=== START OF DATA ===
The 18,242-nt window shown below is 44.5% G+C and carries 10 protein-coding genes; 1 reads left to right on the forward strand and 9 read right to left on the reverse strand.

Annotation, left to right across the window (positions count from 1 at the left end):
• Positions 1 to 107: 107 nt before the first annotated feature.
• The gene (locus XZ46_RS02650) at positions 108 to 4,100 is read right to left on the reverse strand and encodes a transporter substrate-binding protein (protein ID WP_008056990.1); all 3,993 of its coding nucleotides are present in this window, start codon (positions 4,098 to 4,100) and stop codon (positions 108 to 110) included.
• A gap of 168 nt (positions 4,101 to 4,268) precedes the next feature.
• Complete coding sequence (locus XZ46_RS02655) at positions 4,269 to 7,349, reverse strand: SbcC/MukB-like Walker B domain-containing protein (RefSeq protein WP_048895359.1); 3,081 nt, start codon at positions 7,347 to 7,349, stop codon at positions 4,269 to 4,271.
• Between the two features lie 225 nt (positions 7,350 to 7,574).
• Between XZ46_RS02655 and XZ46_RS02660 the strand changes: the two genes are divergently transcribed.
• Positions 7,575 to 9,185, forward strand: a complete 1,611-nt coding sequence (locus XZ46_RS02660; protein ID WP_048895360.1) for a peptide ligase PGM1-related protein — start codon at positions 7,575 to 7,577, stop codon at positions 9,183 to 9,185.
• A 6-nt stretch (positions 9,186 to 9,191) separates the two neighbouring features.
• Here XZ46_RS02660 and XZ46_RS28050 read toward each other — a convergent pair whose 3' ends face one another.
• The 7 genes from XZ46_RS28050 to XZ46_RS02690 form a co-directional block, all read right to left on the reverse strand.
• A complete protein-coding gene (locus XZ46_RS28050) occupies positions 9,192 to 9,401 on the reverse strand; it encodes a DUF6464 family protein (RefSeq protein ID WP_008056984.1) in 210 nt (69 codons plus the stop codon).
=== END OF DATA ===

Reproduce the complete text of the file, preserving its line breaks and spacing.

The 18,242-nt window shown below is 44.5% G+C and carries 10 protein-coding genes; 1 reads left to right on the forward strand and 9 read right to left on the reverse strand.

Annotation, left to right across the window (positions count from 1 at the left end):
• Positions 1 to 107: 107 nt before the first annotated feature.
• The gene (locus XZ46_RS02650) at positions 108 to 4,100 is read right to left on the reverse strand and encodes a transporter substrate-binding protein (protein ID WP_008056990.1); all 3,993 of its coding nucleotides are present in this window, start codon (positions 4,098 to 4,100) and stop codon (positions 108 to 110) included.
• A gap of 168 nt (positions 4,101 to 4,268) precedes the next feature.
• Complete coding sequence (locus XZ46_RS02655) at positions 4,269 to 7,349, reverse strand: SbcC/MukB-like Walker B domain-containing protein (RefSeq protein WP_048895359.1); 3,081 nt, start codon at positions 7,347 to 7,349, stop codon at positions 4,269 to 4,271.
• Between the two features lie 225 nt (positions 7,350 to 7,574).
• Between XZ46_RS02655 and XZ46_RS02660 the strand changes: the two genes are divergently transcribed.
• Positions 7,575 to 9,185, forward strand: a complete 1,611-nt coding sequence (locus XZ46_RS02660; protein ID WP_048895360.1) for a peptide ligase PGM1-related protein — start codon at positions 7,575 to 7,577, stop codon at positions 9,183 to 9,185.
• A 6-nt stretch (positions 9,186 to 9,191) separates the two neighbouring features.
• Here XZ46_RS02660 and XZ46_RS28050 read toward each other — a convergent pair whose 3' ends face one another.
• The 7 genes from XZ46_RS28050 to XZ46_RS02690 form a co-directional block, all read right to left on the reverse strand.
• A complete protein-coding gene (locus XZ46_RS28050) occupies positions 9,192 to 9,401 on the reverse strand; it encodes a DUF6464 family protein (RefSeq protein ID WP_008056984.1) in 210 nt (69 codons plus the stop codon).